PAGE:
Saturday, April 04, 2009

Rebuttal to Robert Jackson's argument for parental control of schools

I have to address one of Robert Jackson's main arguments for watering down mayoral control: that parents need to have a major role in how schools are run.  This is sort of like motherhood and apple pie -- who could possibly be against parental involvement? -- but let me take the other side of the argument.  First, let's clarify what we're talking about: everyone is in favor of parental involvement when it comes to getting their children to school on time, checking their homework, coming to parent-teacher conferences, working with the school to deal with discipline problems, etc.  The debate isn't over these things; rather, it's about MANAGEMENT issues: what reading curriculum should be used; is the principal doing a good job and, if not, what should be done; which teachers should be hired and fired; should a school be shut down; etc.?  When it comes to these key decisions, I think involving parents will result in WORSE, not better, outcomes.  I know for sure that I don't try to tell the head of my daughters' school how to run her business, nor does she tell me how to run mine.  Nobody thinks parents should have a say in how inner-city hospitals are run, so why on earth should they have a say in how inner-city schools are run?!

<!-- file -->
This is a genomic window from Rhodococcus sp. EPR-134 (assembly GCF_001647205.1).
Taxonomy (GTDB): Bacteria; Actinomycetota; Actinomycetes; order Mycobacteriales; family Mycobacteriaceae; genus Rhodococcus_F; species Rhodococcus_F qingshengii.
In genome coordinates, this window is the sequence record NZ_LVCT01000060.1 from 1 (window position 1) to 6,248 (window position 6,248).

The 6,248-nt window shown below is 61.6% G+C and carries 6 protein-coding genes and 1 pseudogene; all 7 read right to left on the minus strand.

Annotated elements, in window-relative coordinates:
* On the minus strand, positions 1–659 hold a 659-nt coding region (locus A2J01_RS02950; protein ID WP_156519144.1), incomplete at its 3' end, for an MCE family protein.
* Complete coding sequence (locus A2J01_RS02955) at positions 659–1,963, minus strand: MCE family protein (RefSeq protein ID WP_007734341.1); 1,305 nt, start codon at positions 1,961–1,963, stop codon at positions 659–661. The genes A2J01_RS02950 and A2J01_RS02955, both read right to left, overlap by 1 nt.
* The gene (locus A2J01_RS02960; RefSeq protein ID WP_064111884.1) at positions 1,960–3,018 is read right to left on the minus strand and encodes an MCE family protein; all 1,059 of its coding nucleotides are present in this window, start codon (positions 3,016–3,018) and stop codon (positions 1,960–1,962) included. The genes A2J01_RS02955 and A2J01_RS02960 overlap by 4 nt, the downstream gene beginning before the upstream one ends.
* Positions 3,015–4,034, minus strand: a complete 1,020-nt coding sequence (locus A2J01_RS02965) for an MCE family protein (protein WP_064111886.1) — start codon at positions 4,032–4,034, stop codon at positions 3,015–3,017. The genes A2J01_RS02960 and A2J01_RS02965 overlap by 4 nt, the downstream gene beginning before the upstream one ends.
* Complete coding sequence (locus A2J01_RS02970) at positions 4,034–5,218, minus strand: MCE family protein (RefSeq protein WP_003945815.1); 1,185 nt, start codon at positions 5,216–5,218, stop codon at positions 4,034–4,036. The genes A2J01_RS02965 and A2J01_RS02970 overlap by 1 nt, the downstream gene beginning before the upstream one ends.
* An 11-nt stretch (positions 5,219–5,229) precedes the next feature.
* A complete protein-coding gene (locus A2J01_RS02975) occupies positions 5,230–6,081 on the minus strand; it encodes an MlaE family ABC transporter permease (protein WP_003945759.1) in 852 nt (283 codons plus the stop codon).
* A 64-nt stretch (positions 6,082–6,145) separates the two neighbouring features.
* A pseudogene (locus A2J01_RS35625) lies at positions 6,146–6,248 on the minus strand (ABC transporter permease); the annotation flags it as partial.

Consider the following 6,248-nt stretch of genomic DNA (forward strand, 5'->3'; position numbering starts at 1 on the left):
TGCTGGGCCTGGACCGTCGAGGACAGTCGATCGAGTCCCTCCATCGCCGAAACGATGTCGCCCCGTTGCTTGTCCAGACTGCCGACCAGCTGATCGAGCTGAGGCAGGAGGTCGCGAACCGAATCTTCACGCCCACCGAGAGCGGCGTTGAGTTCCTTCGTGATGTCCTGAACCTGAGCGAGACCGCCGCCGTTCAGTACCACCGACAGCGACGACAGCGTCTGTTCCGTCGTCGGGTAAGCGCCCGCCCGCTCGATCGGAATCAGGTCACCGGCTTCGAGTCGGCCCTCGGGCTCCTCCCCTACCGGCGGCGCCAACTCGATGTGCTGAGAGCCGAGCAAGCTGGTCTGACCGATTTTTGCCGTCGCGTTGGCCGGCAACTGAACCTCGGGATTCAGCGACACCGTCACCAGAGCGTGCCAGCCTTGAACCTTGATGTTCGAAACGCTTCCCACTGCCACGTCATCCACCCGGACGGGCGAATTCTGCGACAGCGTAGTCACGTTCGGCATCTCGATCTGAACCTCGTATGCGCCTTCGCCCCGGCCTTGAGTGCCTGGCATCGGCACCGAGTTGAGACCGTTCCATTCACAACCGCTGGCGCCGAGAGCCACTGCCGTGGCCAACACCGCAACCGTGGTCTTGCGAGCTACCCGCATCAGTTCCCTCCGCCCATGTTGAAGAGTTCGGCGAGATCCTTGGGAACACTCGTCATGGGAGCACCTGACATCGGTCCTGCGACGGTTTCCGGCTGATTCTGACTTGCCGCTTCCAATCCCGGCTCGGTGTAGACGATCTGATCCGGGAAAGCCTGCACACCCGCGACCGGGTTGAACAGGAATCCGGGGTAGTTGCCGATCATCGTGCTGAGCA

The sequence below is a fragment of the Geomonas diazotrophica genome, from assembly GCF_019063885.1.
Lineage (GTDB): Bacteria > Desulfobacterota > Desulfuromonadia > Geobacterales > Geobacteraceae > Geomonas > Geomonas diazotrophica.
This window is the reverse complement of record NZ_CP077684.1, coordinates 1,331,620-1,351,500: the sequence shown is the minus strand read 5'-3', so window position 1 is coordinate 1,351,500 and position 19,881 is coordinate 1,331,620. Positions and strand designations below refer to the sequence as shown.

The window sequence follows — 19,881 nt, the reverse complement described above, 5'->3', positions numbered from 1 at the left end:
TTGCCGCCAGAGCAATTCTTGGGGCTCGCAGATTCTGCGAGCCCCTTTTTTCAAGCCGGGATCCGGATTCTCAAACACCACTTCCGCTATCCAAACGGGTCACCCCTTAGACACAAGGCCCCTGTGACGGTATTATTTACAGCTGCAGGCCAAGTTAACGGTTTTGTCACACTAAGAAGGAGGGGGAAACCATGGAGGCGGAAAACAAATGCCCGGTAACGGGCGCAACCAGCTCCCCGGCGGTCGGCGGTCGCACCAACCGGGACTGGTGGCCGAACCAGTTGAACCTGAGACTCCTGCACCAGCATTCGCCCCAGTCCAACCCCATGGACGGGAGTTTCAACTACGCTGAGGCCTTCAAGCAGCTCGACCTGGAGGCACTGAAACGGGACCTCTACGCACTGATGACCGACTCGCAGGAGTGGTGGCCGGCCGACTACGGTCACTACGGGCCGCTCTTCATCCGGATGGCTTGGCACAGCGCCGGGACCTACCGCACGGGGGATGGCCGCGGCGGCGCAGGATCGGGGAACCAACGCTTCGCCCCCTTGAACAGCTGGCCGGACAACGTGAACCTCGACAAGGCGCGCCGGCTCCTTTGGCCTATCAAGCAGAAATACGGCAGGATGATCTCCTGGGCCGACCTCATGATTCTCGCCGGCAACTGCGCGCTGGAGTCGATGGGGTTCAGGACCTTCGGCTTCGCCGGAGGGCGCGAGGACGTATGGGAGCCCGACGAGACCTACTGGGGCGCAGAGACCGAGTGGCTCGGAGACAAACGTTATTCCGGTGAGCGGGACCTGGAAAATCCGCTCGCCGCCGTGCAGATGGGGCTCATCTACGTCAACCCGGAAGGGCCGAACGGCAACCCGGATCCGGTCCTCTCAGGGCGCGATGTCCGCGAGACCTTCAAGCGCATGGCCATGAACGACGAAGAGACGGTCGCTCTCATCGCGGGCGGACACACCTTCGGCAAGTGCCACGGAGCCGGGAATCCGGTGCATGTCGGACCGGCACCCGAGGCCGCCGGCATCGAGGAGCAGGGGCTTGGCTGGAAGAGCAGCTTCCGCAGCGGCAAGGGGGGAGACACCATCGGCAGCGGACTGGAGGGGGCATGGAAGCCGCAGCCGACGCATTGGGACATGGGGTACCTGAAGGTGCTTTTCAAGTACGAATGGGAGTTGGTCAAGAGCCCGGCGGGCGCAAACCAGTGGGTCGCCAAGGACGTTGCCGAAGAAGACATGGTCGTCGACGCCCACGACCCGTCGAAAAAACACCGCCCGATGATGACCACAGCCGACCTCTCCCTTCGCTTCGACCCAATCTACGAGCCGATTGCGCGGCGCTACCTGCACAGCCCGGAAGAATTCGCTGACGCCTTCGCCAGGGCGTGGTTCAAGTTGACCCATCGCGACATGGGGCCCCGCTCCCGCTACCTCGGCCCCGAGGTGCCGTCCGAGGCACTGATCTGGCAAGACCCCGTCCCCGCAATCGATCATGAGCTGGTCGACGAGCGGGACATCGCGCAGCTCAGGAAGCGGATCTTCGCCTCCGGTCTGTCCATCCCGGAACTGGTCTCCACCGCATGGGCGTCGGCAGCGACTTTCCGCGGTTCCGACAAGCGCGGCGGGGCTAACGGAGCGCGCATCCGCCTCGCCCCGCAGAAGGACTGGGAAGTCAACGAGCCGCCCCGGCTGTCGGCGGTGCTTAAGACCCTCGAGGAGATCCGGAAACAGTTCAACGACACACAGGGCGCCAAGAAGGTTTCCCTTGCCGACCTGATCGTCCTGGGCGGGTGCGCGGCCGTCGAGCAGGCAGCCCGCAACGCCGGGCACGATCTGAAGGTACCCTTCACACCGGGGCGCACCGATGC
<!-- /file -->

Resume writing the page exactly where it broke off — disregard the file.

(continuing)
There are few things harder than running a school or school system, esp. an inner-city one, filled with the most difficult-to-educate students, the lowest-caliber teachers, the most militant unions and other entrenched interests, and the most corrupt (or bought-off) politicians.  The people who can make any difference at all in improving this system (which can best be described at a Mad Hatter's Tea Party) are a rare breed.  Why on earth would anyone think that a group of parents (often disorganized -- or worse yet, organized by the unions -- and often made up of the most militant, extremists with axes to grind) would help these great leaders do their jobs better???

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